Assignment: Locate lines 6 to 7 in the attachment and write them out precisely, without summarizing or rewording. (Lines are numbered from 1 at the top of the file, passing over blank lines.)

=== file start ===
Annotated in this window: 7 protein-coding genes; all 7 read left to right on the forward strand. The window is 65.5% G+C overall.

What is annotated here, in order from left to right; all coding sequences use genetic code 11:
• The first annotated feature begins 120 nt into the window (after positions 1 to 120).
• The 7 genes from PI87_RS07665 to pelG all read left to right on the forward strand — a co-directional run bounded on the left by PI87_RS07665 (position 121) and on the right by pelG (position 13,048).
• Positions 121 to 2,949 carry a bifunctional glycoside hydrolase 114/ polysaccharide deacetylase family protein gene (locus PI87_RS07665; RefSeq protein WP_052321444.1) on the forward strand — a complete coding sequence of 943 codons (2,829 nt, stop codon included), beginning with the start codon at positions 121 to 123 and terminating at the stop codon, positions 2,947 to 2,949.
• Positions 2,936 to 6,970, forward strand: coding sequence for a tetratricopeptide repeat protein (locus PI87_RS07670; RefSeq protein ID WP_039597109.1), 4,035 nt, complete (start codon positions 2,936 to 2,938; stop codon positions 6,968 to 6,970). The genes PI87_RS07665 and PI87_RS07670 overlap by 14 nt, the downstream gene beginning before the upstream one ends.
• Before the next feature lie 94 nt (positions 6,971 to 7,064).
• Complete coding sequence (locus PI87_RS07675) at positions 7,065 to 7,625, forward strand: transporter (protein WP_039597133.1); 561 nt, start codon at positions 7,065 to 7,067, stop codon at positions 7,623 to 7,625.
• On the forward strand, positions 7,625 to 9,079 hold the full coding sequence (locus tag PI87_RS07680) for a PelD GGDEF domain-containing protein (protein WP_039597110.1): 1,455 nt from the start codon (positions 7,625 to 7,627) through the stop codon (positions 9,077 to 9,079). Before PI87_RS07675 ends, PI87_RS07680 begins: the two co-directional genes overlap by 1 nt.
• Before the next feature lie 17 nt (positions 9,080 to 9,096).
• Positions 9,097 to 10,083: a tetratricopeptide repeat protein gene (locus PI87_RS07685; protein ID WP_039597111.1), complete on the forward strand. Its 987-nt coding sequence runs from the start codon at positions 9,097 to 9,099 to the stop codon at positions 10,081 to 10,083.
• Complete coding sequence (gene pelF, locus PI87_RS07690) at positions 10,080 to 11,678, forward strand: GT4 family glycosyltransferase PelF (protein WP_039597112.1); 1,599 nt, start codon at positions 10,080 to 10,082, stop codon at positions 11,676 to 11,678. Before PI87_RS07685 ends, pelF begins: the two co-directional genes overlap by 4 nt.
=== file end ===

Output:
• Positions 2,936 to 6,970, forward strand: coding sequence for a tetratricopeptide repeat protein (locus PI87_RS07670; RefSeq protein ID WP_039597109.1), 4,035 nt, complete (start codon positions 2,936 to 2,938; stop codon positions 6,968 to 6,970). The genes PI87_RS07665 and PI87_RS07670 overlap by 14 nt, the downstream gene beginning before the upstream one ends.
• Before the next feature lie 94 nt (positions 6,971 to 7,064).